The title of the main gallery exhibition, El Dorado, suggests that art-making is a journey, if not a quest, to the limits of the imaginable. The history of painting, in particular, has been defined by the idea of painting as an artistic epic and that painterly practice is an arena in which individuals prove themselves and leave their mark. Holly Coulis’ canvases evoke painting as a dream world, the characters of which are actors in a continually evolving drama. Alison Fox explores the painting’s fractured perspectives and modes of representation using a multitude of painterly styles. Angelina Gualdoni depicts abandoned shopping malls and other failed structures, recalling the utopic and distopic history of painting and modern society. Portia Hein’s abstracted lotuses, tree branches and sunflowers explore not only the thing represented, but also the artist’s trace.
Amanda Ross-Ho is also interested in individual experience, interpreting it through the lens of contemporary culture’s mass-consumer, product-driven flow. Her exhibition in the rear gallery locates sites of artistic action and personal significance, proposing relationships between a range disparate objects and experiences. Though Ross-Ho often couches her practice in relation to painting (whose language for action and individual experience is so well articulated), her work encompasses not just painting, but also photography, drawing, sculpture and installation.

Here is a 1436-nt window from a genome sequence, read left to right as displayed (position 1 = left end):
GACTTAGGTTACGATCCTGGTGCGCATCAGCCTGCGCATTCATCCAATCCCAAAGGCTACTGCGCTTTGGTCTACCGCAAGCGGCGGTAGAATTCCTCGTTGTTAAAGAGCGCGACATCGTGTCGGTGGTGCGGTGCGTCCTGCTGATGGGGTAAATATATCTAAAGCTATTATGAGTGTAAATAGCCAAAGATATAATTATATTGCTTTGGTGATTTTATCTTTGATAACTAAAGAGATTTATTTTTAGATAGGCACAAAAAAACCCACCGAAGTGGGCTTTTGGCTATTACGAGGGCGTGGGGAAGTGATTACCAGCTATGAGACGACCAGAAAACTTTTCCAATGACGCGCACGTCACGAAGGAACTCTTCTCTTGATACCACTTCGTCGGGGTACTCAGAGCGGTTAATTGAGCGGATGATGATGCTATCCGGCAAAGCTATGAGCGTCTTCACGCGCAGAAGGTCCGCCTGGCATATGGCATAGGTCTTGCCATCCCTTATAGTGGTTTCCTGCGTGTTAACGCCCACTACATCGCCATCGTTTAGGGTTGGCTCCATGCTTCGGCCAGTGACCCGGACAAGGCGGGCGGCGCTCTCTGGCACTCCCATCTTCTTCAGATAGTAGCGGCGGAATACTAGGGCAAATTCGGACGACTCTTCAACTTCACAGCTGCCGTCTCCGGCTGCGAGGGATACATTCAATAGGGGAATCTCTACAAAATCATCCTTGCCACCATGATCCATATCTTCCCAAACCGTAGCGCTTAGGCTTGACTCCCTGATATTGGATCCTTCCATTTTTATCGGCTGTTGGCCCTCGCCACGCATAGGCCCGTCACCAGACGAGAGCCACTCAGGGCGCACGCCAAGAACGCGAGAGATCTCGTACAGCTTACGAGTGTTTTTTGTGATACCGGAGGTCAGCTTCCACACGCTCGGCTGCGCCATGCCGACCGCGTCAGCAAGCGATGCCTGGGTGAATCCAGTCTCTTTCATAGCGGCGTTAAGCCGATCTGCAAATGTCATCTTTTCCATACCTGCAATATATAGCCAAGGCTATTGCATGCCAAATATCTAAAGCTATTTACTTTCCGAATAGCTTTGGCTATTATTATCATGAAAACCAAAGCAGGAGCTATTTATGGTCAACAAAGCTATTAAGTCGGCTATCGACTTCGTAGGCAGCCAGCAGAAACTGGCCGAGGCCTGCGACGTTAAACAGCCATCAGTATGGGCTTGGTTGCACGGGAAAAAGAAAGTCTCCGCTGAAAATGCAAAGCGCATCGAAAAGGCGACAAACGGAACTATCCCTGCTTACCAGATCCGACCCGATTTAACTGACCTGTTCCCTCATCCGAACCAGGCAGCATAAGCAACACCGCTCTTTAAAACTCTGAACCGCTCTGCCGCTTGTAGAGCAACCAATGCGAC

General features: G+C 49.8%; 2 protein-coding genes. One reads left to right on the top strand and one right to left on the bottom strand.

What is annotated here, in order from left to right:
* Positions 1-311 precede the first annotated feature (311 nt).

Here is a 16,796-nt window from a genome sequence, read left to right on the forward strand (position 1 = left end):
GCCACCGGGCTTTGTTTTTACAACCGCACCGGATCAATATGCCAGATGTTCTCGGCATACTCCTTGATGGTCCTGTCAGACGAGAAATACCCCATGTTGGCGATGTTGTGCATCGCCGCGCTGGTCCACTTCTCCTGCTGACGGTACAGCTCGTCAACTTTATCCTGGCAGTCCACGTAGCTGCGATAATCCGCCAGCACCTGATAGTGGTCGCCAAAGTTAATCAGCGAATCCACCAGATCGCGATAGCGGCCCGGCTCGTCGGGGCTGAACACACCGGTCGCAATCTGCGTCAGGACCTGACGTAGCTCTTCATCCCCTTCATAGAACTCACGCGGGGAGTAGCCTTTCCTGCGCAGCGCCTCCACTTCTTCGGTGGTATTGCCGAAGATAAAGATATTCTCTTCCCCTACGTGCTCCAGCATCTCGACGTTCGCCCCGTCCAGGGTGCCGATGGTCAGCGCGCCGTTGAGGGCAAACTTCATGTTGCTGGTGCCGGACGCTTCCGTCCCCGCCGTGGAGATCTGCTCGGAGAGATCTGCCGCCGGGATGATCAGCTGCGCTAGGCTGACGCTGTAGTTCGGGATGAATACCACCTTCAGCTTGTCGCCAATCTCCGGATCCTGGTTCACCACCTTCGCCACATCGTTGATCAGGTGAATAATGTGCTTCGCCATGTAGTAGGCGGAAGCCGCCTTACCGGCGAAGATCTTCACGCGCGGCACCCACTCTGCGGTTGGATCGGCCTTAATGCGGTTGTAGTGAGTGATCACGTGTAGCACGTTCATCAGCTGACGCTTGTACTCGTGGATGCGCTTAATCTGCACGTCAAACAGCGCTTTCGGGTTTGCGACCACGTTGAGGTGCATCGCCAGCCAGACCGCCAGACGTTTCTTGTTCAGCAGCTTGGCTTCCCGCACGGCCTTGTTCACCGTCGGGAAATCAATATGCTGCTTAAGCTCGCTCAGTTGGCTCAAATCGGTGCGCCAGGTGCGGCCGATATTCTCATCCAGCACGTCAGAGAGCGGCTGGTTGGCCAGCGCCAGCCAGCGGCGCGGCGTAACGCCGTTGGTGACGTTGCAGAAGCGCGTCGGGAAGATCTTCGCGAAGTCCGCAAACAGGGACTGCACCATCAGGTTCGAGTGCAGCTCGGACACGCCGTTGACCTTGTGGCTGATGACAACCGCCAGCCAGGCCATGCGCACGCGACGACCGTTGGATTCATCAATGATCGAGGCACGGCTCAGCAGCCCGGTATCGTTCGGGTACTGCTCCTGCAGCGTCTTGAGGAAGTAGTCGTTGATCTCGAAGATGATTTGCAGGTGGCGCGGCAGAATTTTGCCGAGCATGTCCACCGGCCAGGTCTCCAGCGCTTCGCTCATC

Amanda Ross-Ho received her BFA from the School of the Art Institute, Chicago, IL, and her MFA from the University of Southern California, Los Angeles, CA. Her work has been featured in Hella Chihuahuas as a part of Platform China, Beijing, China; Drunk vs. Stoned at Gavin Brown’s Enterprise, New York, NY; Uncovered at the Museum of Contemporary Art, Chicago, IL; and The Earth is Rotating with This Room As Its Axis at the Soap Factory, Minneapolis, MN.
(Cherry and Martin archive)
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Philip Martin Gallery 2712 S. La Cienega Blvd. Los Angeles, CA 90034 +310-559-0100 firstname.lastname@example.org